How to recognise the escalation steps and know the appropriate response at each level
In another role, I recently attended a 1-day refresher course in MAPA® (Management of Actual and Perceived Aggression) run by CPI (the Crisis Prevention Institute). This course looks at what happens when an individual’s tension starts to rise, and how we can respond – rather than react – in order to hopefully diffuse the tension before it escalates further and possibly turns into aggression.
MAPA® teaches that there are 4 stages in this process:
- Risky behaviour
- Tension reduction
When we can respond appropriately at each stage, it allows us to address the level of tension in the ‘least restrictive’ manner.
The suggested responses are:
- Be supportive
- Be directive
- Use (minimal and proportionate) physical intervention
- Engage in therapeutic rapport
Listening to the trainer, I began to realise that this makes a lot of sense for our interactions with our animal friends too!
I like simplicity (as you might have seen in my recent post) and so MAPA®’s 4-step process resonated with me and I thought I would share, in case it might prove helpful for others too.
The first step we need to take is to observe, and become familiar with, our animal’s baseline behaviours:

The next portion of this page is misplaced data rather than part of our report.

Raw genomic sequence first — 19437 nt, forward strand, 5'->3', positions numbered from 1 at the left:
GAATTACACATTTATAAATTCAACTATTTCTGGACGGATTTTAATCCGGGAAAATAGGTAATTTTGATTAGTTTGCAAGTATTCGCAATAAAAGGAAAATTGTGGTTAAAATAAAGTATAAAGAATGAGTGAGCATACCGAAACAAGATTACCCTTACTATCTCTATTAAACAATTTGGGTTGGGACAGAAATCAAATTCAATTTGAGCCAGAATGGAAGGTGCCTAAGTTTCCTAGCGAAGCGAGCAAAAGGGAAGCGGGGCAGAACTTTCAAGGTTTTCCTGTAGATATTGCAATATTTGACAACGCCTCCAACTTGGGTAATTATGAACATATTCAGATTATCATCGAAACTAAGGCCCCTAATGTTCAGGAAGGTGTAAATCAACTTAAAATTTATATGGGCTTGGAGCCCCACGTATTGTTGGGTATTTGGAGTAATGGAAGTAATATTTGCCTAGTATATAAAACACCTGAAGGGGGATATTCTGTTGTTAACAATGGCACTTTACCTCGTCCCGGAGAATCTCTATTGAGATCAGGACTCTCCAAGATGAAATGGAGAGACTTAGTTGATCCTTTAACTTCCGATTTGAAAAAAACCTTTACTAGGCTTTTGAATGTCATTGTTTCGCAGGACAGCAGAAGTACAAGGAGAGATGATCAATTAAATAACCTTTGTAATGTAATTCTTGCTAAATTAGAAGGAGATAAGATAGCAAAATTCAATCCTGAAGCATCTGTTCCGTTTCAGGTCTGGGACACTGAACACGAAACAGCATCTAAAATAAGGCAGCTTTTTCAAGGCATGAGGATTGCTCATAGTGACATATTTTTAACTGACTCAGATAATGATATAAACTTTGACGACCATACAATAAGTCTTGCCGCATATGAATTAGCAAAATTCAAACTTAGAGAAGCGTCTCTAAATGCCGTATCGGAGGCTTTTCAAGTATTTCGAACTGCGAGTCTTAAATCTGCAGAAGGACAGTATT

- How do they appear in a variety of situations and settings?
- What does their ‘happy’ look like?
- What does their ‘slightly uneasy’ look like?
- What does their ‘worried’ or ‘anxious’ look like?
- If they have a disagreement with another horse, what behaviours do they show and how do they behave afterwards? (ie during the tension reduction phase)
- What do they enjoy? What are they good at?
When we know the answers to these questions, then we can start to gauge where our animal is on their scale of tension, and how we might begin to support them at each level.
Sometimes however, we don’t notice / recognise the subtle signals an animal displays to say that they’re beginning to feel anxious. These might be a tension around the eyes, mouth and ears, or behavioural clues such as yawning or looking away.
Most – if not all – animals would prefer to keep their tension levels as low as possible, therefore their early signals are an invitation to us to offer support in some way. If we aren’t able to at least attempt to offer this – and animals are generally very forgiving, tolerant and accepting of our sometimes stumbling and clumsy attempts – then their anxiety will probably move up to defensive behaviour.
At this level we could see things like threats to kick or bite in horses, or bared teeth and growling in dogs. Unfortunately, particularly with animals who have been punished for giving these signals, we might perceive that they ‘suddenly jump’ into the risky behaviour of charging or biting. However, if we are able to spot defensive signals, then the MAPA® suggested response is to be directive. With animals, since we don’t have a shared verbal language, this will need to be in the form of body language or movement on our part.